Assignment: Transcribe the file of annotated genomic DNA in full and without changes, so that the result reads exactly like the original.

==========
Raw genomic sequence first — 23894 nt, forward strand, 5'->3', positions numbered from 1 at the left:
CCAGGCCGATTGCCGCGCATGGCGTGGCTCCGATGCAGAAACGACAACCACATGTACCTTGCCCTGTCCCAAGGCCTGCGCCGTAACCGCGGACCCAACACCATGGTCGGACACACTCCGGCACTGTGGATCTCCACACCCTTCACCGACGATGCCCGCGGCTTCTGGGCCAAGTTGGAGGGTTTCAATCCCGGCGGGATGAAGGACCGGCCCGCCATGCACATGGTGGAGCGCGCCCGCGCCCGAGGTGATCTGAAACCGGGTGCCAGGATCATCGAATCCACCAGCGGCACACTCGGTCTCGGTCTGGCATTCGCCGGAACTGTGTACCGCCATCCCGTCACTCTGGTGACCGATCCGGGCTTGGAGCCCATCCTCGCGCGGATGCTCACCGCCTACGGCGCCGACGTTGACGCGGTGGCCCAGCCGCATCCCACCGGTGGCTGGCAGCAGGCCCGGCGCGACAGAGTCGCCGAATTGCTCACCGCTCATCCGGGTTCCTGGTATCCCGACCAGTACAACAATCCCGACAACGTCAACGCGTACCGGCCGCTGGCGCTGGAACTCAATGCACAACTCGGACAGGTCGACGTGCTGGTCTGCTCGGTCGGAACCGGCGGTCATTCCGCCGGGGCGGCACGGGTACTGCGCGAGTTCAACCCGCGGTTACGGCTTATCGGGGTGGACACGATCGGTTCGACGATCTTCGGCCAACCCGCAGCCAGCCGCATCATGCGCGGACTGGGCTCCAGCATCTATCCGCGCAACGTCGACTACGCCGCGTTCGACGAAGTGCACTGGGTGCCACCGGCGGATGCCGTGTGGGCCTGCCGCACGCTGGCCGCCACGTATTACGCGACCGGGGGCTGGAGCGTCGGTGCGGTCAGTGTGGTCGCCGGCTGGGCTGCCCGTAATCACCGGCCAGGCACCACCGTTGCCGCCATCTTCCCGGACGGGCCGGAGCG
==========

Raw genomic sequence first — 23894 nt, forward strand, 5'->3', positions numbered from 1 at the left:
CCAGGCCGATTGCCGCGCATGGCGTGGCTCCGATGCAGAAACGACAACCACATGTACCTTGCCCTGTCCCAAGGCCTGCGCCGTAACCGCGGACCCAACACCATGGTCGGACACACTCCGGCACTGTGGATCTCCACACCCTTCACCGACGATGCCCGCGGCTTCTGGGCCAAGTTGGAGGGTTTCAATCCCGGCGGGATGAAGGACCGGCCCGCCATGCACATGGTGGAGCGCGCCCGCGCCCGAGGTGATCTGAAACCGGGTGCCAGGATCATCGAATCCACCAGCGGCACACTCGGTCTCGGTCTGGCATTCGCCGGAACTGTGTACCGCCATCCCGTCACTCTGGTGACCGATCCGGGCTTGGAGCCCATCCTCGCGCGGATGCTCACCGCCTACGGCGCCGACGTTGACGCGGTGGCCCAGCCGCATCCCACCGGTGGCTGGCAGCAGGCCCGGCGCGACAGAGTCGCCGAATTGCTCACCGCTCATCCGGGTTCCTGGTATCCCGACCAGTACAACAATCCCGACAACGTCAACGCGTACCGGCCGCTGGCGCTGGAACTCAATGCACAACTCGGACAGGTCGACGTGCTGGTCTGCTCGGTCGGAACCGGCGGTCATTCCGCCGGGGCGGCACGGGTACTGCGCGAGTTCAACCCGCGGTTACGGCTTATCGGGGTGGACACGATCGGTTCGACGATCTTCGGCCAACCCGCAGCCAGCCGCATCATGCGCGGACTGGGCTCCAGCATCTATCCGCGCAACGTCGACTACGCCGCGTTCGACGAAGTGCACTGGGTGCCACCGGCGGATGCCGTGTGGGCCTGCCGCACGCTGGCCGCCACGTATTACGCGACCGGGGGCTGGAGCGTCGGTGCGGTCAGTGTGGTCGCCGGCTGGGCTGCCCGTAATCACCGGCCAGGCACCACCGTTGCCGCCATCTTCCCGGACGGGCCGGAGCG